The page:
From national news outlets to public officials to health organizations, Americans are turning to a broad mix of sources for news and information about the coronavirus outbreak. But when asked which source they rely on most, distinctions emerge. And the composition of who relies most on these different sources varies by certain political and demographic characteristics.

The survey asked respondents which of 10 sources or groups of sources they use for news about the coronavirus outbreak, and then following those answers, asked which of these they rely on most for this news. This analysis further examines five that are the primary source for 5% or more of U.S. adults: National news outlets, public health organizations and officials, local news outlets, Donald Trump and the White House coronavirus task force, and state and local elected officials and their offices. (The five groups of sources without sufficient sample sizes to further analyze are international news outlets; friends, family and neighbors; community or neighborhood newsletters or Listservs; online forums or discussion groups; and Joe Biden and his campaign. See Overview for details.)

About nine-in-ten of those who rely most on Trump and the coronavirus task force for COVID-19 news are Republican

A deeper examination of these groups reveals demographic and political patterns in their composition, some of which are more evident than others.

The most dramatic political divide occurs among those who rely most on Trump and his coronavirus task force. Fully 92% of U.S. adults in this group are Republicans or Republican-leaning independents, while just 6% are Democrats or Democratic leaners. In other words, there are about 15 times as many Republicans as Democrats who say they rely most on Trump and his task force for COVID-19 news. What’s more, 71% of people in this group are self-described conservative Republicans.

Democrats make up a larger portion of each of the other four groups than do Republicans, but by much smaller margins. Indeed, the group with the highest proportion of Democrats includes about twice as many Democrats as Republicans: Democrats account for 66% of those who rely most on national news outlets, compared with 31% who are Republicans. The group relying most on local news outlets is the most evenly mixed, though it still is more Democratic: Democrats make up about half of the group (52%) and Republicans about four-in-ten (42%).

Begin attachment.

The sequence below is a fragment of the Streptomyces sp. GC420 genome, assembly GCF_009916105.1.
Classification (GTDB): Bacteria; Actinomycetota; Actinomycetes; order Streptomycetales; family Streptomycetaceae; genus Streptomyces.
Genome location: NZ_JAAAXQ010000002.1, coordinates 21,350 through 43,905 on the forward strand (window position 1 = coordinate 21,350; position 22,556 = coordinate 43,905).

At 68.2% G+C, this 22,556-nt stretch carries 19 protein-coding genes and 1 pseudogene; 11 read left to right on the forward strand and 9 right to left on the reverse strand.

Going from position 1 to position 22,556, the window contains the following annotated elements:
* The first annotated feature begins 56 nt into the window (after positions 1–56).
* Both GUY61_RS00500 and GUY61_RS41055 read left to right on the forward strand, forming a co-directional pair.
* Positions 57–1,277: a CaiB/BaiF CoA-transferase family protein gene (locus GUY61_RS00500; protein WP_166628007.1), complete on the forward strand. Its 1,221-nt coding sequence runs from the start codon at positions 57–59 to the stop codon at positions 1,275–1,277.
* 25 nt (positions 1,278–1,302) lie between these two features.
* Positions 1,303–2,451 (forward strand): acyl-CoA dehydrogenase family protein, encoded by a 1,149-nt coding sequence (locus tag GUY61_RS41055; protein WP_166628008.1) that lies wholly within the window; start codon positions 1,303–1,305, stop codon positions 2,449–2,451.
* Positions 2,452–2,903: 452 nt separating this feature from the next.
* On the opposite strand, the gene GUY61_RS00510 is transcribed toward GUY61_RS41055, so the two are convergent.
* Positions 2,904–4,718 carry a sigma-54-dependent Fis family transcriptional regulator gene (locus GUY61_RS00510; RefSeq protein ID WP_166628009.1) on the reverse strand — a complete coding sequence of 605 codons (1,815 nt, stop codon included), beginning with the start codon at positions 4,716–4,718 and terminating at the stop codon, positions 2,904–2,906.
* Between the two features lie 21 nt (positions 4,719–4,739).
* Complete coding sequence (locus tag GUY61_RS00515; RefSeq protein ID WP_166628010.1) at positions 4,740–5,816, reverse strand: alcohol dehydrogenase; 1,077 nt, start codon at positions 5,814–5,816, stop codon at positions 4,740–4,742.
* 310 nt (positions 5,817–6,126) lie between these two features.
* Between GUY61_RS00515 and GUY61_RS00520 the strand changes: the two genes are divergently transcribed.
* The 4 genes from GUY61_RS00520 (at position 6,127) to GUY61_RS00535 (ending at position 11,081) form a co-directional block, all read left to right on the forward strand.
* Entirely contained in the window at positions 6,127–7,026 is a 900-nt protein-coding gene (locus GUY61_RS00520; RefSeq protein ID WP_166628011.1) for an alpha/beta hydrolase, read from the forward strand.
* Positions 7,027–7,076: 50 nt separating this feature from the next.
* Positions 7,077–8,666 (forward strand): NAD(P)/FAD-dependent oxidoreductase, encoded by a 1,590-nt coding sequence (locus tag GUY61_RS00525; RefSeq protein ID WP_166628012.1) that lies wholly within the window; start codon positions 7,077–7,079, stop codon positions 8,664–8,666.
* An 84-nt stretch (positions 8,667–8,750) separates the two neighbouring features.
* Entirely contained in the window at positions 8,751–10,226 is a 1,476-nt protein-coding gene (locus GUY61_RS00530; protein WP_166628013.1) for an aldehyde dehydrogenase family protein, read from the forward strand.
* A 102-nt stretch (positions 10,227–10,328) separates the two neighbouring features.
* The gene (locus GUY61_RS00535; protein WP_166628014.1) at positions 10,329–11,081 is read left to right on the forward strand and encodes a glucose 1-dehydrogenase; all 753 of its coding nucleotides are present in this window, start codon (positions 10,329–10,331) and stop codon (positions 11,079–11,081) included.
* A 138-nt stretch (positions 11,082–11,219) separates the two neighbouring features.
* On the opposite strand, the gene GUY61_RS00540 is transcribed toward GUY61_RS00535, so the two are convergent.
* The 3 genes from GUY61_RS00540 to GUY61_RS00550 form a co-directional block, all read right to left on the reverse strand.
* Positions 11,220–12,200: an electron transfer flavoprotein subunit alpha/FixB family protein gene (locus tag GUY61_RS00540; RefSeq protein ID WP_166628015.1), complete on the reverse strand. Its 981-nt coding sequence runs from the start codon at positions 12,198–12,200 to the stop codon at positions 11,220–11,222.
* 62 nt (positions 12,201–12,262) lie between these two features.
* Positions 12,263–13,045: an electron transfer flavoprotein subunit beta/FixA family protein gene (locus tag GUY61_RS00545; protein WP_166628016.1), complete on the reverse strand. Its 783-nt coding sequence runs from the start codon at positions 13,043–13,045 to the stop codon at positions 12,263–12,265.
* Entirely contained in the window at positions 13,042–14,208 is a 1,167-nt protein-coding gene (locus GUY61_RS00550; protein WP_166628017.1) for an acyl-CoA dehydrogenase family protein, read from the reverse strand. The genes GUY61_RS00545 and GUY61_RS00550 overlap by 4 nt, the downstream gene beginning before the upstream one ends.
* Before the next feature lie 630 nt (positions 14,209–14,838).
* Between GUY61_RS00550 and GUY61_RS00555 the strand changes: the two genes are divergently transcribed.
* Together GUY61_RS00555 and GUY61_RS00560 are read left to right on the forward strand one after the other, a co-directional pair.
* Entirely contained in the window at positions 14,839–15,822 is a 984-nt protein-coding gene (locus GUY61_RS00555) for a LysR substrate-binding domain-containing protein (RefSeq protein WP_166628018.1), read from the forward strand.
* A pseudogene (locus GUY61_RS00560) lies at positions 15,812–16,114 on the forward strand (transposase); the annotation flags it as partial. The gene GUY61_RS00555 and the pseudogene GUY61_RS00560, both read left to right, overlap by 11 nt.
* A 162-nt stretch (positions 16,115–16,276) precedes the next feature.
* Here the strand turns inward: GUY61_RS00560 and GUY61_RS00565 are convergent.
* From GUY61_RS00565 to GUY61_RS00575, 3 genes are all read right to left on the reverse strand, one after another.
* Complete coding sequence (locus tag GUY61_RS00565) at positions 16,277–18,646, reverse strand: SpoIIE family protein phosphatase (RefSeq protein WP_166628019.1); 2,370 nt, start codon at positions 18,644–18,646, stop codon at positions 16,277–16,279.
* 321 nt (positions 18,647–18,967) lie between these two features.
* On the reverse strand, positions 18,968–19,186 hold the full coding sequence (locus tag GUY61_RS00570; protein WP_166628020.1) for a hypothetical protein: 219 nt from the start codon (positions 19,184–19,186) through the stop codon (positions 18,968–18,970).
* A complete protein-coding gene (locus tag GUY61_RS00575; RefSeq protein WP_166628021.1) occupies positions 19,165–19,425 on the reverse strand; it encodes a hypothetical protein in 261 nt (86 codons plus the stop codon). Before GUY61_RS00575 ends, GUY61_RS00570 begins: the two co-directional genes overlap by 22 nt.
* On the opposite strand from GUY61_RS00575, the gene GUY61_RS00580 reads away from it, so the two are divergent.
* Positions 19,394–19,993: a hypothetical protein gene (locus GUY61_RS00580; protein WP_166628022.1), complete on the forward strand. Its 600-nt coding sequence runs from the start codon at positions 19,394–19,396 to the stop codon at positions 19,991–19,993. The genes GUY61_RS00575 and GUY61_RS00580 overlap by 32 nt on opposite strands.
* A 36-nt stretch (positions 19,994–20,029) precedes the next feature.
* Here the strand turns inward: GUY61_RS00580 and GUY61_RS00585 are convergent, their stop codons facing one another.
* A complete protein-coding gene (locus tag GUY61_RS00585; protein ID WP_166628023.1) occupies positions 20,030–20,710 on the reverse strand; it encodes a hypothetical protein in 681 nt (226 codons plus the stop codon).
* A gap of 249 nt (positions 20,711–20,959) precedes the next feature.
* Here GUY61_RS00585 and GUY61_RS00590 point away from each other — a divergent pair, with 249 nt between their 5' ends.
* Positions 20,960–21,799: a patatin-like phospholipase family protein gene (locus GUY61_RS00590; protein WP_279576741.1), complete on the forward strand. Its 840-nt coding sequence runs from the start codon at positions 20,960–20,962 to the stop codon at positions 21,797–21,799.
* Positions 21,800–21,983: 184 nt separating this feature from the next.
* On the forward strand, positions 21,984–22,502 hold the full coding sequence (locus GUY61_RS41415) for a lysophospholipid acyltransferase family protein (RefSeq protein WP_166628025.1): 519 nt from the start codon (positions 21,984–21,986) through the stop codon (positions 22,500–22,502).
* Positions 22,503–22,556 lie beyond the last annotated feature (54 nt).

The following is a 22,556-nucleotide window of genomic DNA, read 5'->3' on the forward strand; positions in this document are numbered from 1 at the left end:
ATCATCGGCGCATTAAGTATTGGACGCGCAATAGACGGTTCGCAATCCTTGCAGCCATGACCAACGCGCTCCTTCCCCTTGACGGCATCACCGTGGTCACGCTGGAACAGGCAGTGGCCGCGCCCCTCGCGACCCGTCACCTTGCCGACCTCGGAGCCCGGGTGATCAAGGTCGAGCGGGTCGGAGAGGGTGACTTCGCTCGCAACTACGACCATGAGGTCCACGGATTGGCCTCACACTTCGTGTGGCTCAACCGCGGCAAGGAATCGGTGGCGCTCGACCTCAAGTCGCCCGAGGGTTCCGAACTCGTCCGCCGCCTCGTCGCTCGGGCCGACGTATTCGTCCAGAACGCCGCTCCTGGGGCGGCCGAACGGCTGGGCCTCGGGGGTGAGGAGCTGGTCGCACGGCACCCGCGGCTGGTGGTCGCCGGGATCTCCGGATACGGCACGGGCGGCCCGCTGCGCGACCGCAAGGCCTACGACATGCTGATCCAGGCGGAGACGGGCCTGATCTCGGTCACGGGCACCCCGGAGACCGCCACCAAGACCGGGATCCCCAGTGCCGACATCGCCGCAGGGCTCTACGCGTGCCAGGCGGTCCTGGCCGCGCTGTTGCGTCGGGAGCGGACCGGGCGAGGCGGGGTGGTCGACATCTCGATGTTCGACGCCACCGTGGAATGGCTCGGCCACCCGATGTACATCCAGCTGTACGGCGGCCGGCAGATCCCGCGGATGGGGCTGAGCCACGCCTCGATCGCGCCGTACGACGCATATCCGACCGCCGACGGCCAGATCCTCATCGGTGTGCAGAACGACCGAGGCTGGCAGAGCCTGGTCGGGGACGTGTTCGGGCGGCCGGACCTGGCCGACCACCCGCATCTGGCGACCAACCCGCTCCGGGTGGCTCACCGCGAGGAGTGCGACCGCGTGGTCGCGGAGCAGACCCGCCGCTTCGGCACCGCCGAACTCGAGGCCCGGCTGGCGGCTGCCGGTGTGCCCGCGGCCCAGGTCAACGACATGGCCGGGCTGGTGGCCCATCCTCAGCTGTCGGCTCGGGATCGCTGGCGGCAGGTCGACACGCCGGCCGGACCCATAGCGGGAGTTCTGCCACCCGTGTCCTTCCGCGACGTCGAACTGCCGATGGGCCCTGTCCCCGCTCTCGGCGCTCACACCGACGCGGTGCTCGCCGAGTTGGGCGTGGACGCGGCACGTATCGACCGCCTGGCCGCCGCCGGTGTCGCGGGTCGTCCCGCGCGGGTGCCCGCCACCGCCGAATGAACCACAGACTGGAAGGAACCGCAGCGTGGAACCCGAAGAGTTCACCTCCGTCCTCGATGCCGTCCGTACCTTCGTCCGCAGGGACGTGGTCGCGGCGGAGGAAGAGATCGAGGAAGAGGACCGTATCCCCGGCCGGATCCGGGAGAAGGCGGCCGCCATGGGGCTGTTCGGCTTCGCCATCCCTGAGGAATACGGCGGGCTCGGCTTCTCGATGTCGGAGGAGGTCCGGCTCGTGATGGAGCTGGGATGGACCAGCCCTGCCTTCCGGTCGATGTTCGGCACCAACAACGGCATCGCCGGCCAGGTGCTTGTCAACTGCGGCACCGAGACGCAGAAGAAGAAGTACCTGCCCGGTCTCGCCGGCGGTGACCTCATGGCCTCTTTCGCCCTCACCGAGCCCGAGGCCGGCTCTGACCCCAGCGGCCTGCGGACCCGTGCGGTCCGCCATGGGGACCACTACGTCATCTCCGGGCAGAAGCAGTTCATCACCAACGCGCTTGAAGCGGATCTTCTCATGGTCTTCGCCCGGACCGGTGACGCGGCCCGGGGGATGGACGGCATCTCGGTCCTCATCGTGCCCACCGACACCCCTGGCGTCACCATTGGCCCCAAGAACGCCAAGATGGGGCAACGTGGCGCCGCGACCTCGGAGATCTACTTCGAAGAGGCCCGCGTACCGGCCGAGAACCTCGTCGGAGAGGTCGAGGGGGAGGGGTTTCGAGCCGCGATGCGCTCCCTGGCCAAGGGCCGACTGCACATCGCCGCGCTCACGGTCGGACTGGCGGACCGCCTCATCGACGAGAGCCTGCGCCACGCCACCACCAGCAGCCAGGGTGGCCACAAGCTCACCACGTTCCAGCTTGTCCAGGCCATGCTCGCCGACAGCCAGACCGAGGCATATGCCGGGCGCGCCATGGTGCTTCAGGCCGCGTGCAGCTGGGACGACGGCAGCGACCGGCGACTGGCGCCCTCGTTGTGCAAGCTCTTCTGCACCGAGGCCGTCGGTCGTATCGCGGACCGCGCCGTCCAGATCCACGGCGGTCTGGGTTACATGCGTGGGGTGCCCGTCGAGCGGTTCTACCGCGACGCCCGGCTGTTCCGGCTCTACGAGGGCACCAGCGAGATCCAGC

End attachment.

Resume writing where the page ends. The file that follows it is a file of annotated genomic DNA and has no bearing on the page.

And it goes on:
Attention to news about the coronavirus outbreak varies across the groups turning to these sources. The most engaged groups are those who rely most on national news outlets (56% are following coronavirus news very closely) and those who rely most on Trump and his task force (55%). The Americans who are least attentive are those who say they rely most on local news outlets: 35% say they are following news about the outbreak very closely.

Demographic profiles of those who rely the most on each of five sources for COVID-19 news

Those who rely most on Trump and the White House task force are more likely than other groups to be older and also more likely to be white and non-Hispanic, which generally aligns with their political makeup and the demographic characteristics of Republicans overall. About four-in-ten (39%) are ages 65 and older, compared with no more than a quarter among the other groups. On the other hand, those who rely on public health organizations and officials are more likely to be young adults (26% in that group are ages 18 to 29).

The group turning mostly to Trump and the task force for coronavirus news also is by far the most likely to be white (82%). The most racially diverse group is those who rely on local news outlets: 45% are nonwhite, which includes about one-in-five (22%) who are Hispanic and 16% who are black.

The groups relying on different outlets vary in their educational attainment as well. Americans who turn most to local news organizations have the lowest share who have a college degree (19%). On the other hand, more than twice as many people who rely most on national news outlets have at least a college degree (43%). A similar share of those who primarily rely on public health organizations and officials (39%) are college graduates.